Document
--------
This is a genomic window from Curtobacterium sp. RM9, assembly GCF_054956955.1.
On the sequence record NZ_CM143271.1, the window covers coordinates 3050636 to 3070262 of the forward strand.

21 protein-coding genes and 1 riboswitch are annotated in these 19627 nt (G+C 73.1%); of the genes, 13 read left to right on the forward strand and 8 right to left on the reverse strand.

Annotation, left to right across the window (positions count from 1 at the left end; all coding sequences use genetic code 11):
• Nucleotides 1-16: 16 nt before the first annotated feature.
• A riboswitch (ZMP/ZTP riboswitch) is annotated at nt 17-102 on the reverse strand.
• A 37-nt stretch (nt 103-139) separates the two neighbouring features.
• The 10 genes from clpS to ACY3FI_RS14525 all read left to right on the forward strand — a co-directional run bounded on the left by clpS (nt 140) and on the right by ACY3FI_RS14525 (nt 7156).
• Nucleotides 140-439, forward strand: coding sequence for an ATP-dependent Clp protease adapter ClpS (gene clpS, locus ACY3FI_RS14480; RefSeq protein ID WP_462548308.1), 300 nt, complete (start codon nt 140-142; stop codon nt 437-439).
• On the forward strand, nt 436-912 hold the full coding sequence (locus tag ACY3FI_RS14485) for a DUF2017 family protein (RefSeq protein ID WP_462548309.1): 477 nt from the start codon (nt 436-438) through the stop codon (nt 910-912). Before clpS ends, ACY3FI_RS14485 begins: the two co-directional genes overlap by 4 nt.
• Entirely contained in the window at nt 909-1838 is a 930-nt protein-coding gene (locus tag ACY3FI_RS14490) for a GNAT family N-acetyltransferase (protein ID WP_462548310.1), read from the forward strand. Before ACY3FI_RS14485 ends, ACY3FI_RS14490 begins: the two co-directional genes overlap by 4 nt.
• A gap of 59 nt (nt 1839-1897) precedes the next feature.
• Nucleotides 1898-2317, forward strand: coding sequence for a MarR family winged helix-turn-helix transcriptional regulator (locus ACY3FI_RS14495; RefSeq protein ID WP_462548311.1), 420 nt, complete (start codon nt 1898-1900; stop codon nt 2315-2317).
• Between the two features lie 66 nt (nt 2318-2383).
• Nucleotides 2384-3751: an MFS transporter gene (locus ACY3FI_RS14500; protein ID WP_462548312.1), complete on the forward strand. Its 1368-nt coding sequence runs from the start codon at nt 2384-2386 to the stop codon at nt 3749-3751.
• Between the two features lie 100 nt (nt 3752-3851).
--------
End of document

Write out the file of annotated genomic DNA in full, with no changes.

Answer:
This is a genomic window from Curtobacterium sp. RM9, assembly GCF_054956955.1.
On the sequence record NZ_CM143271.1, the window covers coordinates 3050636 to 3070262 of the forward strand.

21 protein-coding genes and 1 riboswitch are annotated in these 19627 nt (G+C 73.1%); of the genes, 13 read left to right on the forward strand and 8 right to left on the reverse strand.

Annotation, left to right across the window (positions count from 1 at the left end; all coding sequences use genetic code 11):
• Nucleotides 1-16: 16 nt before the first annotated feature.
• A riboswitch (ZMP/ZTP riboswitch) is annotated at nt 17-102 on the reverse strand.
• A 37-nt stretch (nt 103-139) separates the two neighbouring features.
• The 10 genes from clpS to ACY3FI_RS14525 all read left to right on the forward strand — a co-directional run bounded on the left by clpS (nt 140) and on the right by ACY3FI_RS14525 (nt 7156).
• Nucleotides 140-439, forward strand: coding sequence for an ATP-dependent Clp protease adapter ClpS (gene clpS, locus ACY3FI_RS14480; RefSeq protein ID WP_462548308.1), 300 nt, complete (start codon nt 140-142; stop codon nt 437-439).
• On the forward strand, nt 436-912 hold the full coding sequence (locus tag ACY3FI_RS14485) for a DUF2017 family protein (RefSeq protein ID WP_462548309.1): 477 nt from the start codon (nt 436-438) through the stop codon (nt 910-912). Before clpS ends, ACY3FI_RS14485 begins: the two co-directional genes overlap by 4 nt.
• Entirely contained in the window at nt 909-1838 is a 930-nt protein-coding gene (locus tag ACY3FI_RS14490) for a GNAT family N-acetyltransferase (protein ID WP_462548310.1), read from the forward strand. Before ACY3FI_RS14485 ends, ACY3FI_RS14490 begins: the two co-directional genes overlap by 4 nt.
• A gap of 59 nt (nt 1839-1897) precedes the next feature.
• Nucleotides 1898-2317, forward strand: coding sequence for a MarR family winged helix-turn-helix transcriptional regulator (locus ACY3FI_RS14495; RefSeq protein ID WP_462548311.1), 420 nt, complete (start codon nt 1898-1900; stop codon nt 2315-2317).
• Between the two features lie 66 nt (nt 2318-2383).
• Nucleotides 2384-3751: an MFS transporter gene (locus ACY3FI_RS14500; protein ID WP_462548312.1), complete on the forward strand. Its 1368-nt coding sequence runs from the start codon at nt 2384-2386 to the stop codon at nt 3749-3751.
• Between the two features lie 100 nt (nt 3752-3851).